Luke continued with a diatribe against the Pharisees. Luke indicated that the crowd gathered by the thousands (Ἐν οἷς ἐπισυναχθεισῶν τῶν μυριάδων τοῦ ὄχλου), so that they trampled on one another (ὥστε καταπατεῖν ἀλλήλους). This was the first mention of a problem with crowd control. Jesus then began first to speak to his disciples (ἤρξατο λέγειν πρὸς τοὺς μαθητὰς αὐτοῦ πρῶτον). He told them that they should be aware (Προσέχετε ἑαυτοῖς) of the yeast (ἀπὸ τῆς ζύμης) that is the hypocrisy (ἥτις ἐστὶν ὑπόκρισις) of the Pharisees (τῶν Φαρισαίων). This saying about the yeast of the Pharisees can be found in Mark, chapter 8:16, and Matthew, chapter 16:6, but there are slight differences. Mark and Luke did not mention the Sadducees, but Matthew did. Matthew said that Jesus told his disciples to watch out for the yeast of the Pharisees and Sadducees. Matthew had a clear rebuff of both these groups and their growing yeast, leaven, or power that was expanding, but there was no mention of the Scribes. For Mark and Matthew, this discussion took place about bread on a boat trip. The disciples discovered that they had no food when they landed on the other side of the Sea of Galilee. However, Mark said that it took place while they were still in the boat. Mark was the only one to mention Herod, the Roman appointed political leader in Galilee. Mark said that Jesus cautioned or instructed his disciples. They were to watch out for and be aware of the yeast of the Pharisees and the yeast of Herod. This was a clear rebuff of both the Pharisees and Herod. Their growing yeast, leaven, or power was expanding. Here, it is a simple warning against the Pharisees only. Do you know anybody who is a hypocrite?
Now this saying about the yeast of the Pharisees and Sadducees can be found in Mark, chapter 8:15, and Luke, chapter 12:1, but there are slight differences. Mark and Luke did not mention the Sadducees. Jesus told his disciples (ὁ δὲ Ἰησοῦς εἶπεν αὐτοῖς) to watch out for and be aware (Ὁρᾶτε καὶ προσέχετε) of the yeast (ἀπὸ τῆς ζύμης) of the Pharisees and Sadducees (ἀπὸ τῆς ζύμης). Matthew has this as a clear rebuff of both these groups and their growing yeast, leaven, or power that was expanding. Like earlier in this chapter, there was no mention of the Scribes. The Pharisees were a political party, a social movement, and a religious school of thought that followed the Law of Moses, but with a number of oral traditions. They had they own expert explanations of Jewish law that sometimes appeared to be hypocritical or arrogant, with a form of Judaism that extended beyond the Temple. The Sadducees, on the other hand, were generally aristocratic priestly officials, tied to the Temple and ritual purifications. They were less concerned about oral traditions, so that they might have been political religious rivals to the Pharisees. However, Jesus warned his disciples against both groups.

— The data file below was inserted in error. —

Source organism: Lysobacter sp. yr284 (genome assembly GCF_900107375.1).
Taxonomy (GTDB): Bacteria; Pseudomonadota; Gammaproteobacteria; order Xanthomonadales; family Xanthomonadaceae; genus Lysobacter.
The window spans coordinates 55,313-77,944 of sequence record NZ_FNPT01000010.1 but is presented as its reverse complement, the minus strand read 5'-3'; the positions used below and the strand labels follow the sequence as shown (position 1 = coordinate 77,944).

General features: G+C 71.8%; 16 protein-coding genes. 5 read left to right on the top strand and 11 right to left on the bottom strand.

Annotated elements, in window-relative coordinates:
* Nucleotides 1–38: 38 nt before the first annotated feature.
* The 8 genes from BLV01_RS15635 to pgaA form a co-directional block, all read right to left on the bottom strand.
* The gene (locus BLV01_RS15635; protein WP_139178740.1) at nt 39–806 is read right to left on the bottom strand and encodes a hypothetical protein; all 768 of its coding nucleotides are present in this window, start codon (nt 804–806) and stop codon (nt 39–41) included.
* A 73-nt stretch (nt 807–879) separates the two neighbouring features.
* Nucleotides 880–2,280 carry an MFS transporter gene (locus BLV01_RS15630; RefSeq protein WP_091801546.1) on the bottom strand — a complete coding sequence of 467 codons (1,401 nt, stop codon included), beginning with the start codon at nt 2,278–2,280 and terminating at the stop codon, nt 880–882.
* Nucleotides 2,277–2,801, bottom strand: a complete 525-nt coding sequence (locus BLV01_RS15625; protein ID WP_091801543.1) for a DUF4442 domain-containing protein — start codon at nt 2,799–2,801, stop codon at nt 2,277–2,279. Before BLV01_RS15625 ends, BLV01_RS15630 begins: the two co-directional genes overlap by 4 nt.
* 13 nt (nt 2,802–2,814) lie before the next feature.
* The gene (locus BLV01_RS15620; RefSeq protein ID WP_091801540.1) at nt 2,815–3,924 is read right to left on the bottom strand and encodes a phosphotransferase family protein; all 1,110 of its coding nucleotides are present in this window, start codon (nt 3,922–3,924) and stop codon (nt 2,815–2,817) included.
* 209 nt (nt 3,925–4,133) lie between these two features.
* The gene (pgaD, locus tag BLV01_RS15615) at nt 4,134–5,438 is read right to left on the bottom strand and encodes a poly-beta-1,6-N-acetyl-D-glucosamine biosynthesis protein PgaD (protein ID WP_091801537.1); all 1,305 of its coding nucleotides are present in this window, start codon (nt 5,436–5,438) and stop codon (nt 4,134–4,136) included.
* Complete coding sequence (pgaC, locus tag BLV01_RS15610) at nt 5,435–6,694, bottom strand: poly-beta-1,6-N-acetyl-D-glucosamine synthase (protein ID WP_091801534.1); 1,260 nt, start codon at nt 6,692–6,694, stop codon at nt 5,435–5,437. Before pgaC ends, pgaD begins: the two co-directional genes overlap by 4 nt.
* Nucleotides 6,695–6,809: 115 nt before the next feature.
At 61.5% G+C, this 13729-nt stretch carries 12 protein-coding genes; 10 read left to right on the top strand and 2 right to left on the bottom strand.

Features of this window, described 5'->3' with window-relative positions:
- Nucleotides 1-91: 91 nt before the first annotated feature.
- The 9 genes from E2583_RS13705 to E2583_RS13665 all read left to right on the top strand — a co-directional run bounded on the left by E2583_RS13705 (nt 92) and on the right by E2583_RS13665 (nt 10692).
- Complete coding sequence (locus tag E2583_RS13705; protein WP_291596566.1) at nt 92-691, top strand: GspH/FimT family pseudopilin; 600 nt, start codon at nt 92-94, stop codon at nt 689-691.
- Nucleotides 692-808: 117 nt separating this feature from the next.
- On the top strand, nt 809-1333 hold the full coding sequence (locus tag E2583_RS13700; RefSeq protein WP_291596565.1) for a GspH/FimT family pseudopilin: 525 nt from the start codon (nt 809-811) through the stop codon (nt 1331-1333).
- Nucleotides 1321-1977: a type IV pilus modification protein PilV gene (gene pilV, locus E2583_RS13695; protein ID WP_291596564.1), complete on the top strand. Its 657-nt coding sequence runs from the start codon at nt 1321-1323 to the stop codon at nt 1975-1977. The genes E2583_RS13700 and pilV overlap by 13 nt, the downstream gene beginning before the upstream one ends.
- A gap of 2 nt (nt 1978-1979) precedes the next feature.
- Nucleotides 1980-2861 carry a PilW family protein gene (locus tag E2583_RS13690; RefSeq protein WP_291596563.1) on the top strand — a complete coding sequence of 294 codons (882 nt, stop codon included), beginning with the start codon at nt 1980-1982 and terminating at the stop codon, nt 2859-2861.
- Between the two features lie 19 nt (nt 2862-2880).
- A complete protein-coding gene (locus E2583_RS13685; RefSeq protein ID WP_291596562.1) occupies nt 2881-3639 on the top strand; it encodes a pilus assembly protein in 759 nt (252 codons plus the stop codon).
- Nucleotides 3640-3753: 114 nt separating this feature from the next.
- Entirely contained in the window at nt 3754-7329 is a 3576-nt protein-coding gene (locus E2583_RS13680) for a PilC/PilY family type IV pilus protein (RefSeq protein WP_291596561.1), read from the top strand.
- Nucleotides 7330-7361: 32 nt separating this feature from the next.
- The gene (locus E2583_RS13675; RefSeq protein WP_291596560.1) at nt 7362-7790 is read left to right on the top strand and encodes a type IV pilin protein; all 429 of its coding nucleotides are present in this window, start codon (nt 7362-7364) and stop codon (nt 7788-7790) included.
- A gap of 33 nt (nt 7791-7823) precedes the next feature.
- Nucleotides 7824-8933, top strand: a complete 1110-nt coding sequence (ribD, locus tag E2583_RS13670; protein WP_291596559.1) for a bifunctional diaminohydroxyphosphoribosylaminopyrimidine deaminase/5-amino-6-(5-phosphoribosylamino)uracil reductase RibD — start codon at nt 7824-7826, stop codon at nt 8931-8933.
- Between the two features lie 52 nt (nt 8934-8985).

“Seven days you shall eat unleavened bread. On the first day you shall remove leaven from your houses, for whoever eats leavened bread from the first day until the seventh day shall be cut off from Israel. On the first day you shall hold a solemn assembly, and on the seventh day a solemn assembly. No work shall be done on those days. Only what everyone must eat, that alone may be prepared by you. You shall observe the feast of unleavened bread, for on this very day I brought your companies out of the land of Egypt. You shall observe this day, throughout your generations, as a perpetual ordinance. In the first month, from the evening of the fourteen day until the evening of the twenty-first day you shall eat unleavened bread. For seven days no leaven shall be found in your houses. For whoever eats what is leavened shall be cut off from the congregation of Israel, whether an alien or a native of the land. You shall eat nothing leavened. In all your settlements you shall eat unleavened bread.”
For seven days you would eat unleavened bread. On the first day, you had to remove all the leaven from your house. If you ate leavened bread during this time, you were cut off from Israel. There is a solemn assembly on the first and seventh day, when no work was done. However, you could prepare meals. This is another perpetual ordinance that takes place after Passover in the spring time, from the evening of the fourteen day until the evening of the twenty-first day.
Leaven and unleavened bread becomes a big deal. What is this leaven, and why leave it out? Leaven is some kind of yeast that makes bread rise and makes it fluffy. Apparently, it takes longer to make leaven bread since you cook it longer. This unleavened bread is some kind of flat bread. This controversy carried over to Christianity about the use of regular fluffy bread or unleavened flat wafers in the Eucharistic Communion.